Preliminary Report on the Effect of the New Boston Qualifying Times

(Update: Click here for a look at the numbers from races through mid-August)

The other day, @jamieofthenorth tweeted about how tough this year’s Boston Marathon was because of the heat.  “At the 2011 #bostonmarathon, 10,374 runners requalified for Boston. This year? Just 2705.”

That got me thinking.  It was a tough day, that’s for sure, but you also have to remember to take the new, faster, qualifying times for 2013 into account when comparing qualifiers for Boston in 2013 with qualifiers for 2012 .

@jamieofthenorth got his numbers from, so I went there to poke around.  Their lists show the marathons with the highest percentage of qualifiers and the races with the most qualifiers.  It’s only April, so a lot of races that were on the 2011 lists have not been run yet this year.

If you compare the qualifying rate in 2011 (for 2012) with the qualifying rate in 2012 (for 2013) for the seven races that show up in both years, you get this:

Boston Qualifiers 2011/2012
Race 2011 % 2012 % 2011 temp 2012 temp
Houston 8.3% 13.1% 67 70
City of L.A. 4.1% 3.6% 56 58
Disney 4.7% 3.6% 64 77
RnR Arizona 13.9% 7.4% 71 63
Miami 10.1% 6.7% 74 76
National 14.6% 4.9% 47 75
Boston 43.6% 13.1% 61 87

The percentage of runners who qualified for Boston at the Houston Marathon actually went up, but I figure that anomaly might be due to the quality of the extra runners (about 10% more than 2011) who showed up because the U.S. Olympic Trials were held there the day before.

The qualifying rate at the National Marathon in DC plummeted by two-thirds.  That’s about the same drop as Boston but, like Boston, it was much hotter in DC in 2012 than it was in 2011.

In the other four races, the qualifying rate dropped on average by about a third.  That sample is only from a few months, but it covers well over 40,000 runners, so for now I’ll assume that that’s the approximate size of the effect created by the new BQ times.

It’ll be interesting to look back in December to see whether those numbers hold up over the course of the year.

13 Responses to Preliminary Report on the Effect of the New Boston Qualifying Times

  1. […] Some interesting data-crunching from Ray Charbonneau, who blogs at Y42K?: If you compare the 2011 and 2012 fields of some major marathons, you'll find the Boston qualifying rate on average has dropped by about a third. […]

  2. Amby Burfoot says:

    Great stuff. More important: What was the BQ rate at last fall’s big marathons, where a lot of runners would have been attempting Boston qualifiers. Amby Burfoot, Runner’s World

  3. Amby, It appears that MarathonGuide calculated potential qualifiers from the 2011 races using the 2012 BQ standards, not 2013, even when the race was a 2013 qualifier. I’m trying to work with them to sort that out.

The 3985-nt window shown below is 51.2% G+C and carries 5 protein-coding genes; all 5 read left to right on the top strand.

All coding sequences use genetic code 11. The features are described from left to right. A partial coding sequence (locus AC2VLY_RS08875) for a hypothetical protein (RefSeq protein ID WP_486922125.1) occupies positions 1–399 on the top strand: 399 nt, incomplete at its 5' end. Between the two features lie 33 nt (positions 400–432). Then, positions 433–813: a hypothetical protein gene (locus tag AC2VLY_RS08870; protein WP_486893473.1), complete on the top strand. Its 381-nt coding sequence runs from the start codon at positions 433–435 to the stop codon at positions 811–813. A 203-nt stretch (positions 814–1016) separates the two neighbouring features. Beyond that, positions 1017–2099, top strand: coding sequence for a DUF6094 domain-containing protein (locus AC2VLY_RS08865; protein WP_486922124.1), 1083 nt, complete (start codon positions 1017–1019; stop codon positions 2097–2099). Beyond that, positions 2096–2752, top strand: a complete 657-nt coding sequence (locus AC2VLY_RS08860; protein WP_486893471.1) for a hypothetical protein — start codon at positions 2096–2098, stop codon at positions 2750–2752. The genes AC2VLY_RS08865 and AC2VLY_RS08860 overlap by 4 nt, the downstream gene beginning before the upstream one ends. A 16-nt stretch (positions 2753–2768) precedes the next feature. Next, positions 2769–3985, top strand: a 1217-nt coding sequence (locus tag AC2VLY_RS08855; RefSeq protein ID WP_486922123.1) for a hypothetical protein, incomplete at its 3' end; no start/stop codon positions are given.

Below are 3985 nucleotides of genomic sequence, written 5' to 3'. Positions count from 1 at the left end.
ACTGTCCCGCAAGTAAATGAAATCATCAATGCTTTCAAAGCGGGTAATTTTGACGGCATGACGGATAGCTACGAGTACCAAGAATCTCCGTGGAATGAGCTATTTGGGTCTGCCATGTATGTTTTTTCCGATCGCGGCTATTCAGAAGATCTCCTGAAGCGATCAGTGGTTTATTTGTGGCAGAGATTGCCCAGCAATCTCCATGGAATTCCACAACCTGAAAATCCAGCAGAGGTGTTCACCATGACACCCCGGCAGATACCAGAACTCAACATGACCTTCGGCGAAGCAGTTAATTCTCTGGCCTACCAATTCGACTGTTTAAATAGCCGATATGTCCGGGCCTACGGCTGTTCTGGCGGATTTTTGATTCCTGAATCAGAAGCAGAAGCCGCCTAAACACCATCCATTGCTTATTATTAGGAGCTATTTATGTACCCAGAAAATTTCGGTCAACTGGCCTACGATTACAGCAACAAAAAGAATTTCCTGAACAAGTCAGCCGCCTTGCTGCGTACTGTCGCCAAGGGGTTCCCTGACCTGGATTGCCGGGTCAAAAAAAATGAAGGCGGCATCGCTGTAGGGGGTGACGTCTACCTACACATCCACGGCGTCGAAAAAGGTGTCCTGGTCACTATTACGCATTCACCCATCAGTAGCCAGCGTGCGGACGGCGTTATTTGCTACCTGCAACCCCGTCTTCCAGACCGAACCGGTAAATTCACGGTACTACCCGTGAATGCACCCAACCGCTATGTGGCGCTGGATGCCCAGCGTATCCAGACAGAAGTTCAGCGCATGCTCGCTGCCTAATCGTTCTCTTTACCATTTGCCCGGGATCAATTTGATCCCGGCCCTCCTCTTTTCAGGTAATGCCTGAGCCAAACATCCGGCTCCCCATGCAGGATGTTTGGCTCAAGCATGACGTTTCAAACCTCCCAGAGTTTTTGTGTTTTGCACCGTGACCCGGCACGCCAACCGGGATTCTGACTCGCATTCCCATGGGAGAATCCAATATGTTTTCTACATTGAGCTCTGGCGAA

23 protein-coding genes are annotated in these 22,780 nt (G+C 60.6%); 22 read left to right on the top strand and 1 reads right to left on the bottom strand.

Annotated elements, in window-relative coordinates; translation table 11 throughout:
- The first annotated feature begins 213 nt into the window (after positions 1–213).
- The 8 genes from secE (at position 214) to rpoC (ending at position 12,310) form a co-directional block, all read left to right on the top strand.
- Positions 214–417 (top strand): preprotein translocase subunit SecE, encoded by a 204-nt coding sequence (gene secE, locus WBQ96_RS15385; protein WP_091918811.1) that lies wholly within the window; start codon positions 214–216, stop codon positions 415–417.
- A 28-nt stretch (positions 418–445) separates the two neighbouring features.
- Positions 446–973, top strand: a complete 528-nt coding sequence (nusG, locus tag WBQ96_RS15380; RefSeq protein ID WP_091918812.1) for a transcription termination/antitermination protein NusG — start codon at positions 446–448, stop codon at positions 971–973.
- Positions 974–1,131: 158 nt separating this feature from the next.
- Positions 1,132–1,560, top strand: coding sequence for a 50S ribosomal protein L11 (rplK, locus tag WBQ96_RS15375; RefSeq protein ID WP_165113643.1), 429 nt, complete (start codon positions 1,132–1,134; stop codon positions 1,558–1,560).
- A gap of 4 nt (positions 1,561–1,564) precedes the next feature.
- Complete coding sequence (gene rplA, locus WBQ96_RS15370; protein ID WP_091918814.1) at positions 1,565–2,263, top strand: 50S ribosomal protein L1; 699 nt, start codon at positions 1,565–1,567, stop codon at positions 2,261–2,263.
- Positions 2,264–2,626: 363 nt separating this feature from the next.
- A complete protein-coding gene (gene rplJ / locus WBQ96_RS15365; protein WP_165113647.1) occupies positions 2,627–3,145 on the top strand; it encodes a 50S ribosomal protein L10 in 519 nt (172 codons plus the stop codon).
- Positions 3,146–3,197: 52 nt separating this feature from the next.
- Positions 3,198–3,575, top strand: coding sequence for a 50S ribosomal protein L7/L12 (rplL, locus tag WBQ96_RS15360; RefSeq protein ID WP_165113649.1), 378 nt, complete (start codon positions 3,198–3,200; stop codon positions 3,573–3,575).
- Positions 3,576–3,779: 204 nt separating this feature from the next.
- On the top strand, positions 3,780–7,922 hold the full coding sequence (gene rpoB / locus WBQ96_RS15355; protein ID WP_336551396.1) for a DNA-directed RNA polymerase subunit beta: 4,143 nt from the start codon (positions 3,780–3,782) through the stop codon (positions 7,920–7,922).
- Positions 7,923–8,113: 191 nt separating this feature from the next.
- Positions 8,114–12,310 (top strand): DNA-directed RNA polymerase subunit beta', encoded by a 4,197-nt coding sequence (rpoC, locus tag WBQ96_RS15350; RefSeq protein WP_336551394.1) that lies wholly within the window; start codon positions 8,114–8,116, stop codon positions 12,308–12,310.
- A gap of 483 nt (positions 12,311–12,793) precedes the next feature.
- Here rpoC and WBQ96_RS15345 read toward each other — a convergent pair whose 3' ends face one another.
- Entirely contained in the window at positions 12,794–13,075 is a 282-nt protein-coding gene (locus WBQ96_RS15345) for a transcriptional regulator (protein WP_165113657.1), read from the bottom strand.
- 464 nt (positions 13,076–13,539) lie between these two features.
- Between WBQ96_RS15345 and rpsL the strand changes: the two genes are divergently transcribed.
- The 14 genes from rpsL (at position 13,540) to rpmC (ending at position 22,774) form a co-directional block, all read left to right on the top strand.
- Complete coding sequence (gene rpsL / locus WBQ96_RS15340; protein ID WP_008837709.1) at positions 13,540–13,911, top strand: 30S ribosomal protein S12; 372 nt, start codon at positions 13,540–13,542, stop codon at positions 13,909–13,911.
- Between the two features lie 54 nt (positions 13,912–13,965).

4. Karl Hungus says:

    The Houston temps look off to me. 2011 was very warm and humid, even before the gun. It was cooler and much dryer in 2012 and didn’t start to get warm until later in the race. So, the better results in 2012 are consistent with my experience of the conditions.

  5. All temps listed above are the local high for that day. While the weather in Houston may have been better in 2012 than in 2011, I suspect that it wasn’t enough better to counteract the typical BQ rate drop all by itself. I don’t KNOW that, of course. I do know that a lot of my fast friends went to Houston only because of the Trials :-).

  6. Jim Davies says:

    I ran a BQ time in the RnR AZ race this year and does not reflect this. My time would qualify for both 2011 and 2012. Be careful, the data may not be correct and assumptions may be made on bad data

  7. Thanks, Jim (who ran AZ in 3:22 at age 46). If MarathonGuide gets back to me, this is something else to ask them.

  8. love poems says:

    I have been browsing online more than 3 hours as of late, but I by no means discovered any fascinating article like yours. It?s pretty value sufficient for me. In my opinion, if all webmasters and bloggers made good content as you probably did, the net will likely be much more useful than ever before.

  9. lohag says:

    I found this really interesting, but I am wondering if you have had a chance to update over the last few months. I ran a BQ under the new qualifying standards, but only by a minute……I wonder if that will be enough.

  10. […] Here are the numbers (for a look at my methodology, refer to my blog post from April): […]

  11. […] from the cities and towns along the marathon route, will have some tough choices to make. I have a history of obsessing (there’s a reason one of my books is called Overthinking the Marathon) […]

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